The nineteenth century was a third gone before the world on this side of the sea began to appreciate the beneficent qualities of what our foremothers used to call "love apples." There is no other vegetable that is of more value as a liver regulator and blood-cooler than the tomato. The small quantity of calomel it contains acts as a corrective of biliousness, and stimulates all the secretions of the body to activity. Eaten raw, it is cooling and delicious, and it may be cooked in so many and varied forms that one does not soon weary of it.
In the average home it appears as a salad, in soup, stewed, and perhaps baked or scalloped. When it has been thus served many housekeepers consider that they have exhausted its capabilities. On the contrary, they have hardly touched upon its possibilities.
The increasing familiarity with sauces as the cook's potent aids in converting old dishes into new, has made tomato sauce popular as an accompaniment of certain compounds of macaroni, but even those who use the sauce in this manner do not all know how admirable it is served with boiled or baked fish, or with roast mutton, or as a vehicle for shrimps, or as a zest for eggs. Apart from this, the tomato, not made into a sauce, but employed either fresh or canned, may come to the table in a variety of easily-prepared and savory combinations that will appeal to the family caterer as being the new and inexpensive dishes she is always seeking.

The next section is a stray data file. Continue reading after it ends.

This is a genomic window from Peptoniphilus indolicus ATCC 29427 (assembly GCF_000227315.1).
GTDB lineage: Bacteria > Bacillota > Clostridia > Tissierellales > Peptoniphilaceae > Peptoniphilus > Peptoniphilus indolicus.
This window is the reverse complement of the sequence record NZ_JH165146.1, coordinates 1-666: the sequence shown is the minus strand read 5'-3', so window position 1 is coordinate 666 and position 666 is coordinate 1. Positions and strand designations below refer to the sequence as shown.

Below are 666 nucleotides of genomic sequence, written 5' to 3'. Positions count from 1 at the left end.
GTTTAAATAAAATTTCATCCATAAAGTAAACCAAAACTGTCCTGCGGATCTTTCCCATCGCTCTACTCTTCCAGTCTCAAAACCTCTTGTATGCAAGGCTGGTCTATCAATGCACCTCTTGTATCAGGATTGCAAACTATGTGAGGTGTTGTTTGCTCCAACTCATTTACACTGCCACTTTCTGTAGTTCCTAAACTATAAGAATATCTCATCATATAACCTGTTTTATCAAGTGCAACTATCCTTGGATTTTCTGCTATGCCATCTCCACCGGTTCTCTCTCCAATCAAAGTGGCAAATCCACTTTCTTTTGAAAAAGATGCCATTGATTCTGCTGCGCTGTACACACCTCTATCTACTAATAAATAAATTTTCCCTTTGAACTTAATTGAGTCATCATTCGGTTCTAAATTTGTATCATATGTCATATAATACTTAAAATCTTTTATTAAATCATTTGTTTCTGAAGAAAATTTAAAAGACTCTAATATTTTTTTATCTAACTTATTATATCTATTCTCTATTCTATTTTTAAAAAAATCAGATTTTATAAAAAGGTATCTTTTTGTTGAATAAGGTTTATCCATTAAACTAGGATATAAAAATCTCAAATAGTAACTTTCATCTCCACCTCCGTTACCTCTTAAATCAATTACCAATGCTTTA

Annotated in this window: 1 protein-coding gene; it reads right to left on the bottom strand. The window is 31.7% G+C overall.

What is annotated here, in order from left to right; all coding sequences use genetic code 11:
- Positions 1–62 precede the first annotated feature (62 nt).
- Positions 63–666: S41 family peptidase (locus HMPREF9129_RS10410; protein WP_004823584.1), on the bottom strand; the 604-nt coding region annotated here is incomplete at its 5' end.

Never scald them. Pare and strip off the skins. Set on ice until you are ready to serve. Cut up quickly, lay within a chilled bowl and season, as you serve, with French dressing.
Cut off the tops of large, firm tomatoes and carefully remove most of the pulp. Keep pulp and tomatoes in the refrigerator while you peel and cut into small dice ice-cold cucumbers. Mix the cucumber dice with the tomato pulp, fill the tomato shells, set them on crisp lettuce leaves and pour a great spoonful of mayonnaise dressing over each.
Cut firm tomatoes into thick slices and fry them until tender in a couple of spoonfuls of butter. Have ready a white sauce made by cooking together a tablespoonful, each, of butter and flour to the bubbling point, and then pouring upon them a half-pint of milk - or, better still, a half-pint of mingled milk and cream. Cook, stirring constantly, until the sauce thickens, dish the tomatoes and turn the sauce upon them, after seasoning them suitably with pepper and salt.
Peel, slice and put a quart of tomatoes over the fire in a nickel-steel-plated or agate saucepan - never in tin. Stew fast twenty minutes. Season with a lump of butter rolled in flour, a tea-spoonful of sugar, salt and pepper to taste, and two teaspoonfuls of onion juice. Stew five minutes longer, and serve.
Some cooks substitute fine dry crumbs for the flour. Unless some thickening is used, the tomatoes will be watery and thin.